A fake solicitor who ran a Gold Coast law firm and was responsible for a $433,000 shortfall in the company’s trust account has been banned from ever managing a Queensland legal practice.
A Supreme Court judge in Brisbane on Friday ordered that Nerise Dawn Moore be permanently disqualified from managing a corporation that is an incorporated legal service under the Legal Profession Act 2007 (Qld) (LPA).
Justice Martin Burns’ decision comes more than 2½ years after Queensland Law Society won a Supreme Court injunction restraining Moore – who was then operating Mudgeeraba law firm Stenton & Moore, from engaging in legal practice or holding herself as a qualified practitioner.
The decision to forever ban Moore was the result of subsequent legal action brought by Queensland’s Legal Services Commission (LSC).
The court was told Moore first appeared as a so-called solicitor when the independent law practice Stenton & Moore ‘sprang up’ at Mudgeeraba on 6 January 2014.
Justice Burns, in an 11-page decision, said: “To the extent that this name was intended to convey the impression that two persons named Stenton and Moore were qualified providers of legal services was, to say the least, misleading.
“Although its legal practitioner director – Mr Graham Stenton – was legally qualified, Ms Moore was not then (or at any subsequent time) admitted to the legal profession in any State or Territory in Australia.
“Nor was she otherwise qualified to run a legal practice or provide legal advice.
“In short, she was never an Australian legal practitioner within the meaning of the LPA or the holder of a practising certificate in any State or Territory of Australia.’’
Despite the lack of any professional legal credentials Moore commenced work in the practice from its inception and held herself out as the company’s ‘Executive Officer’, and remained the firm’s legal practitioner director until 25 May 2018 – when Mr Stenton exited the business.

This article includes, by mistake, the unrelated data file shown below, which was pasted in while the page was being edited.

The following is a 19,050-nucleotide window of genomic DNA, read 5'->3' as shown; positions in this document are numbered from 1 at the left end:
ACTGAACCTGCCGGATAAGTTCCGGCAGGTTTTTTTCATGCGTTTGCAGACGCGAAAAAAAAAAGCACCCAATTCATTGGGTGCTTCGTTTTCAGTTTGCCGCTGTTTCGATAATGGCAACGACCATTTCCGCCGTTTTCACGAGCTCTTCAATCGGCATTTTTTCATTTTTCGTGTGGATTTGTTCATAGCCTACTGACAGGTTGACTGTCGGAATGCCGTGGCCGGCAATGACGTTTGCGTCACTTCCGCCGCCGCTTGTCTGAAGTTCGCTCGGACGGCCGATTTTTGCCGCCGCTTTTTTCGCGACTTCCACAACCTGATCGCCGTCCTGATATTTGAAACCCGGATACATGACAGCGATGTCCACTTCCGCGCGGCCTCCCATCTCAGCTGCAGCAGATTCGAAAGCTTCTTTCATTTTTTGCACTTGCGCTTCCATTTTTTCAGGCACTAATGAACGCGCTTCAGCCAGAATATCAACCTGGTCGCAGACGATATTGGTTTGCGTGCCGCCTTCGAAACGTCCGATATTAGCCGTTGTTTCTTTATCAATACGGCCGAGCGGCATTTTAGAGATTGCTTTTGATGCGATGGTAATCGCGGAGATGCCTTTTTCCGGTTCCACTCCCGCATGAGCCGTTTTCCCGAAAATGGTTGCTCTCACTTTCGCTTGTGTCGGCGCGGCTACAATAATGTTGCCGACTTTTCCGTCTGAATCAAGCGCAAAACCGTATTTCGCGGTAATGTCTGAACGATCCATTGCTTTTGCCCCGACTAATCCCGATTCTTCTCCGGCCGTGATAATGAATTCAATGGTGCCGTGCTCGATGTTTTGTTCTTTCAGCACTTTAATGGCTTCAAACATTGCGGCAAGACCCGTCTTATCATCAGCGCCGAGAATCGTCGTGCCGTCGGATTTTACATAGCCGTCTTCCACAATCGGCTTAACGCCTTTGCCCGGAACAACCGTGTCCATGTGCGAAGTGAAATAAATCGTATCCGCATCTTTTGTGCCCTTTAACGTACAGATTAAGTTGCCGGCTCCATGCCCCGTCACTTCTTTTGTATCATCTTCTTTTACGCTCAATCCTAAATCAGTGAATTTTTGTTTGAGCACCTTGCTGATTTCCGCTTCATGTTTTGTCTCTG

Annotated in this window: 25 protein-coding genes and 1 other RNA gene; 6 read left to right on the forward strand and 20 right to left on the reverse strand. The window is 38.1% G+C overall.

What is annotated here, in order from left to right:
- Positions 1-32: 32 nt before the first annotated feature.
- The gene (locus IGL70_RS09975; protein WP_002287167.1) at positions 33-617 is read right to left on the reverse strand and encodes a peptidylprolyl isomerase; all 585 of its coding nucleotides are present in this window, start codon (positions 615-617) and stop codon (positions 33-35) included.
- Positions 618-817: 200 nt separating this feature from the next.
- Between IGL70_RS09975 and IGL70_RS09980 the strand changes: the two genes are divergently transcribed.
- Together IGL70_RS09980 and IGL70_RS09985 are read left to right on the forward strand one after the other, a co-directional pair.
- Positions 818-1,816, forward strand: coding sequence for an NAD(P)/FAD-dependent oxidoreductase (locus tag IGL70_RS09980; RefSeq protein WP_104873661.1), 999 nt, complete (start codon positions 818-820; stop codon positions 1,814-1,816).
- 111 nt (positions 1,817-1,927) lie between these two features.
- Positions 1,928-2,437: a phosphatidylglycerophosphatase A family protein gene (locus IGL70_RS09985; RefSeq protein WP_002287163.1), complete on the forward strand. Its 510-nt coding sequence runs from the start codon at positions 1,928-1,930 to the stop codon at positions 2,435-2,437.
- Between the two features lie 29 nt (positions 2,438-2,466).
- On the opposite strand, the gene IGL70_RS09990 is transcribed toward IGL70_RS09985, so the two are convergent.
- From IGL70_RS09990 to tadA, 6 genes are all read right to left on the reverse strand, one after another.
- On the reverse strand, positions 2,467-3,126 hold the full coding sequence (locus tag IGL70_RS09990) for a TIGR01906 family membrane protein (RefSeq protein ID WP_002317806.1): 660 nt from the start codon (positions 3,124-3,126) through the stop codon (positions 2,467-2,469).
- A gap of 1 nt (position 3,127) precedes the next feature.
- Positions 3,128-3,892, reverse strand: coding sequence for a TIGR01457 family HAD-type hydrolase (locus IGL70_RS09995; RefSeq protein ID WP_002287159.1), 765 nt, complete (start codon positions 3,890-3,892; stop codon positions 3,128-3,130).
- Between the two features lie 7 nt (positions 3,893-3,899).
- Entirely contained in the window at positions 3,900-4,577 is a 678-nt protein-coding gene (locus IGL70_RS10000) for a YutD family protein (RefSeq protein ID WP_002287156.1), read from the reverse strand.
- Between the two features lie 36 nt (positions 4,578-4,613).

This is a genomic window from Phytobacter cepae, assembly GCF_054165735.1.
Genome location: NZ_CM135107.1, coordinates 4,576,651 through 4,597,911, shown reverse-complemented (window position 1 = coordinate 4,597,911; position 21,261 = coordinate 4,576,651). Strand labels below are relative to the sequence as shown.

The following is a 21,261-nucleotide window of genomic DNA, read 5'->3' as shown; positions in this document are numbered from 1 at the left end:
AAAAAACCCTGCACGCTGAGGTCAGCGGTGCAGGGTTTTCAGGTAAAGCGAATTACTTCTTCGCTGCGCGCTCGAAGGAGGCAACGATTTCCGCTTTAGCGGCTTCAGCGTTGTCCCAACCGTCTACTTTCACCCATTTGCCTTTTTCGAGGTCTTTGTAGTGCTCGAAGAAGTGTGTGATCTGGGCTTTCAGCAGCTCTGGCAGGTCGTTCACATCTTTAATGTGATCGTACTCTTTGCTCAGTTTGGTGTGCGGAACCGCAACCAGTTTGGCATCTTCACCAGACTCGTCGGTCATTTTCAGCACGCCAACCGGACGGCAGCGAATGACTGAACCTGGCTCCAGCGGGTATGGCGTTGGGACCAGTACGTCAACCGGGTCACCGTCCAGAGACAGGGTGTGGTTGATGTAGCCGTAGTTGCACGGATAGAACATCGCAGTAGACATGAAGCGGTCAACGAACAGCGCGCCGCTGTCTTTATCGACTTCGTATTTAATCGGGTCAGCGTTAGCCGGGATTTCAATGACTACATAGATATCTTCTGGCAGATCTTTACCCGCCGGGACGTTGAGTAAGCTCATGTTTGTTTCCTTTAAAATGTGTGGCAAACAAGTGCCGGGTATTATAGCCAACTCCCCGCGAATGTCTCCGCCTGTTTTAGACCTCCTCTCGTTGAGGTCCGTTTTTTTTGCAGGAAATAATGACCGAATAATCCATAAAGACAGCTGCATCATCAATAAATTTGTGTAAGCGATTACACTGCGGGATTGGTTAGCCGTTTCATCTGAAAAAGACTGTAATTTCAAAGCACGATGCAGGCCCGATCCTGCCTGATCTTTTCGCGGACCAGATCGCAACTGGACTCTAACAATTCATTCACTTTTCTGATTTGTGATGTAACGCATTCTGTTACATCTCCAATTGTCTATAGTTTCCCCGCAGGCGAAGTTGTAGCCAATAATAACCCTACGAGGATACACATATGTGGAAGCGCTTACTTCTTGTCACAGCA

The LSC submitted that Moore then made two deceitful attempts to install someone as the legal practitioner director of the company in a bid to keep up the necessary statutory appearances and continue in operation as an incorporated legal practice.
Both attempts failed, with one including the appointment of a reputable practitioner between 1 June and 7 August 2018 without his knowledge or consent and the other a solicitor who was ‘duped’ into taking the position between August and December 2018.
Justice Burns said that, after discovering the firm did not have a legal practitioner director, QLS moved swiftly to appoint receivers and undertook a thorough investigation of the affairs of the practice.
On 8 March 2019, Supreme Court Justice David Jackson granted a QLS application for an injunction restraining Moore from engaging in legal practice.
Justice Burns said the subsequent QLS investigation identified “serious trust accounting issues of 11 specific client files” and a deficiency of the $433,690.13 in the moneys held in the firm’s trust account.
Subsequently, 42 clients of Stenton & Moore made claims against the QLS Fidelity Guarantee Fund, resulting in compensation payments of $570,427.13.
“There is no evidence that any person other than Ms Moore was the cause of (or contributed to) the trust account deficiency … and appears to have engaged in serious wrongdoing in relation to an estate,” his Honour said. “Her conduct overall should be regarded as a persistent and brazen fraud on consumers of the services of the legal profession in this State.’’
On 22 April 2020, Moore was fined $5000 after pleading guilty to engaging in legal practice when she was not an Australian legal practitioner contrary to s24 of the LPA. No conviction was recorded.
Justice Burns noted Queensland Police Service was in the process of investigating “the general deficiency in the trust account for the practice” for the potential laying of criminal charges.
In his decision to ban Moore, Justice Burns said: “I am satisfied that disqualifying Ms Moore from managing an incorporated legal practice is justified.
“Moreover, given the nature and seriousness of Ms Moore’s conduct, the real likelihood that she might engage in similar conduct in the future, the likely harm that may be caused to consumers of legal services as well as creditors if she does, and the absence of any evidence to suggest to the contrary, her disqualification should be permanent.”
Moore did not participate in proceedings against her and failed to appear for the hearing of the application on various days last month (October 2021).
Read the decision.